One of the few remaining major metro California markets that doesn’t have a marijuana social equity program began down that path when the San Diego County Board of Supervisors voted 4-1 to begin crafting such a law.
According to San Diego TV station KUSI, county officials gave the green light to multiple ordinances that will be designed to “expand farming, manufacturing and retail opportunities … in the unincorporated parts of the county” in the marijuana industry.
The initiatives will be written in coming months.
“We know that many communities have been devastated by the war on drugs and disproportionately impacted by the criminal justice system. We seek to undo these past wrongs by centering social justice at the core of our cannabis approach,” Board Chair Nathan Fletcher said, according to KUSI.
Though details are sparse, the board agreed on an overall framework that will include:
- Making social equity a centerpiece of the licensing for retail, manufacturing and cultivation.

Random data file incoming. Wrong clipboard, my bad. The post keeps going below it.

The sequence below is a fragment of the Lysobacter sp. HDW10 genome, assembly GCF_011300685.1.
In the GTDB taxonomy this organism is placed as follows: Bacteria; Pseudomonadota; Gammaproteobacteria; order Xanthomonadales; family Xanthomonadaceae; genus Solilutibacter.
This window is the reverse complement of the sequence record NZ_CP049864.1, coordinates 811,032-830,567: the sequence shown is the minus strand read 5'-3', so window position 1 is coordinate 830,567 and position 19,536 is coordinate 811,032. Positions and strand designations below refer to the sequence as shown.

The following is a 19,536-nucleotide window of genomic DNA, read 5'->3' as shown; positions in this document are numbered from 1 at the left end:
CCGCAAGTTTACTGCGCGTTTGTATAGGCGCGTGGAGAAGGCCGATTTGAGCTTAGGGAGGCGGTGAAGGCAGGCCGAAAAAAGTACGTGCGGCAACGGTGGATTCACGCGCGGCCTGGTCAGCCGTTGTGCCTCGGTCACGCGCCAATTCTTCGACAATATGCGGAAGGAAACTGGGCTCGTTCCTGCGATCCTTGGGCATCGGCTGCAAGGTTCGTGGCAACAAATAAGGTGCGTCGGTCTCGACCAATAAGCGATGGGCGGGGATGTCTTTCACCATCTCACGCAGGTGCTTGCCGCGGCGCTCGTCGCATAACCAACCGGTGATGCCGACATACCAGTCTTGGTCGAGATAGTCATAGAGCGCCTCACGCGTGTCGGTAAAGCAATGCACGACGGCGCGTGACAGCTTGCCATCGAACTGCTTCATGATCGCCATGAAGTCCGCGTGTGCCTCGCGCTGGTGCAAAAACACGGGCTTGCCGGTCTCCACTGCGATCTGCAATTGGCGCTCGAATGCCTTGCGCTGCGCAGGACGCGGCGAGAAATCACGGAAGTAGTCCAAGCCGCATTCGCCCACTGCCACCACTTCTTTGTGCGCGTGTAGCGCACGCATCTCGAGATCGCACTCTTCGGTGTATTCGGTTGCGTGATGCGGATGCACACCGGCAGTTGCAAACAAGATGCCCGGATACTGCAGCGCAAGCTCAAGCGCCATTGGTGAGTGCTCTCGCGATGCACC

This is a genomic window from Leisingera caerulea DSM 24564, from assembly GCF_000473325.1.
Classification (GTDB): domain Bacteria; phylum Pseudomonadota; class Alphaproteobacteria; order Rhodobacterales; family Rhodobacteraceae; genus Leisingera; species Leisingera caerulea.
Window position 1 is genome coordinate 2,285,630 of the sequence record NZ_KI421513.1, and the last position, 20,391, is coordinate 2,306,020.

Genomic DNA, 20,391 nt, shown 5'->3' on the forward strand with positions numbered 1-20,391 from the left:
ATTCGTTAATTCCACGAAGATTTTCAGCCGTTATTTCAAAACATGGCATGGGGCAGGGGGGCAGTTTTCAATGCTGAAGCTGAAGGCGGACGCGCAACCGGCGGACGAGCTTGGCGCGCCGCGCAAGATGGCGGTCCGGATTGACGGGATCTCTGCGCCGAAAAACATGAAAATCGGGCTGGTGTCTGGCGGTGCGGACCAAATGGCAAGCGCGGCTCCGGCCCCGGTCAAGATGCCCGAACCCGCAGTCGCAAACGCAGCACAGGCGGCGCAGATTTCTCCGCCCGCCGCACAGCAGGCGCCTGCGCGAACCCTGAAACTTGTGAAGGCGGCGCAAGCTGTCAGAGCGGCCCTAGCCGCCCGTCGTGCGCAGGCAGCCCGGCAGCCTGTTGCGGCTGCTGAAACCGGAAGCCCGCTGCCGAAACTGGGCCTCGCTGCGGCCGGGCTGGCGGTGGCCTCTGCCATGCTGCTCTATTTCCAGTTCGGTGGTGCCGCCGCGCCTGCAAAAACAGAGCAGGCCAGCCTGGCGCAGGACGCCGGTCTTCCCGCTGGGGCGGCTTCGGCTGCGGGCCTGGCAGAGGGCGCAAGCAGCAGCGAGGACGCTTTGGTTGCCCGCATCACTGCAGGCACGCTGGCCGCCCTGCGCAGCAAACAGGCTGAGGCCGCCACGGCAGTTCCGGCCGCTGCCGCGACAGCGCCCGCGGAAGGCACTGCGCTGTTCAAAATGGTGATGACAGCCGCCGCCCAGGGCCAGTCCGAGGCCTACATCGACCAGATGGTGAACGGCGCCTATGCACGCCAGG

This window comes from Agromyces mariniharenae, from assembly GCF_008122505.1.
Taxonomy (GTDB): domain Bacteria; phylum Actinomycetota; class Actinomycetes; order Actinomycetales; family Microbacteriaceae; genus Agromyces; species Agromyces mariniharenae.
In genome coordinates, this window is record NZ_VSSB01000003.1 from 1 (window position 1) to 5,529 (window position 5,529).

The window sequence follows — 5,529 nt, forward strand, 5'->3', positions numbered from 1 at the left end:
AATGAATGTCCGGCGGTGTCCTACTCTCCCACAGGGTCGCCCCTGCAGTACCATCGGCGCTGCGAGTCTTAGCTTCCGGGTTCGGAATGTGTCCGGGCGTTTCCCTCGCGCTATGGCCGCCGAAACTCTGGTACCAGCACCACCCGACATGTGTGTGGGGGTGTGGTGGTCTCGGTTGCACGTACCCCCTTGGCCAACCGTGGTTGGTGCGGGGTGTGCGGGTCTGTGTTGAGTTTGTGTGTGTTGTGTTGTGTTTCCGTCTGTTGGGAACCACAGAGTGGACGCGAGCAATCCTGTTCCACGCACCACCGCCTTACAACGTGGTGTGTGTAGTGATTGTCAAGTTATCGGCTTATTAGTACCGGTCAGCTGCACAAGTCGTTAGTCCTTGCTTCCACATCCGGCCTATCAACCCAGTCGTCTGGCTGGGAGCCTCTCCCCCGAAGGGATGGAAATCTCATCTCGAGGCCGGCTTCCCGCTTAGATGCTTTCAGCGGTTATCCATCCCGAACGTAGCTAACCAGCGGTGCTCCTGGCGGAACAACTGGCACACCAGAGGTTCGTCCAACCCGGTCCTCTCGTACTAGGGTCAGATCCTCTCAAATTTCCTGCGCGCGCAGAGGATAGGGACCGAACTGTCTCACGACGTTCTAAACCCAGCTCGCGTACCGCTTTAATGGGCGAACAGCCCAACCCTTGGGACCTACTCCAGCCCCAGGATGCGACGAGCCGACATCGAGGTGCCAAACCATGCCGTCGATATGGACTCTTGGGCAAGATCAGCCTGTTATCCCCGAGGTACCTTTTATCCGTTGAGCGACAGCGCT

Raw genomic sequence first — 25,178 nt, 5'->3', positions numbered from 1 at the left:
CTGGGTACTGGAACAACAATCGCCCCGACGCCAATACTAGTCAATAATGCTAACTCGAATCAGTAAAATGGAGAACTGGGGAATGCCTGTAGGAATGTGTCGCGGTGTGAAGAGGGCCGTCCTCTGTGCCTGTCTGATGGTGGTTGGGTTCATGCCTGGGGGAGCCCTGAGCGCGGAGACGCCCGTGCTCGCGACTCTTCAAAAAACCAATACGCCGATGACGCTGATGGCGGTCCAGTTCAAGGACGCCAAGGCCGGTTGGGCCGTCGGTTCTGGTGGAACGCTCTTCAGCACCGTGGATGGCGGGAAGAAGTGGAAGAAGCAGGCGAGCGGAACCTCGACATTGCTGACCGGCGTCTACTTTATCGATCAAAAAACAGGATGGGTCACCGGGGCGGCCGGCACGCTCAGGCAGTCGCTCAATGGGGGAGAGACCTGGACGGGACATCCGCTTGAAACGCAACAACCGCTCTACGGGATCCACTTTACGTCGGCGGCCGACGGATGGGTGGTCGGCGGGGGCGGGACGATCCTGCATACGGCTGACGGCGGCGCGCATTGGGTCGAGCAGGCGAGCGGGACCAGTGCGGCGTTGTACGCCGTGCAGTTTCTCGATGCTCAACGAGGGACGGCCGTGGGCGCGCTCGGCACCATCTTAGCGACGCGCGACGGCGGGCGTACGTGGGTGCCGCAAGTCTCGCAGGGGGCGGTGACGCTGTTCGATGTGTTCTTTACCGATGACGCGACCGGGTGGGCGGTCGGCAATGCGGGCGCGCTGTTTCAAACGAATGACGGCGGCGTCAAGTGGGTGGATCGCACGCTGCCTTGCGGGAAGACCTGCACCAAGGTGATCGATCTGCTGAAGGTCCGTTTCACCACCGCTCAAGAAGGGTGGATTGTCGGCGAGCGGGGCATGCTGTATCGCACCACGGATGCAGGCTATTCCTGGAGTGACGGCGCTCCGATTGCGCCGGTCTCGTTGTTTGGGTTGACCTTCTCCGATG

- Cracking down on unlicensed cannabis businesses, including aggressive new code enforcement and civil fines.
- Zoning setbacks to keep marijuana companies away from schools and other sensitive areas.
- Mandatory labor peace agreements for businesses with 10 employees or more.
Meanwhile, the city of San Diego is slowly moving toward creating a social equity program for its local marijuana industry, The San Diego Union-Tribune reported in November.
Social equity programs have already been started in most other major California metro areas, including Los Angeles, Oakland, Sacramento and San Francisco with varying degrees of success.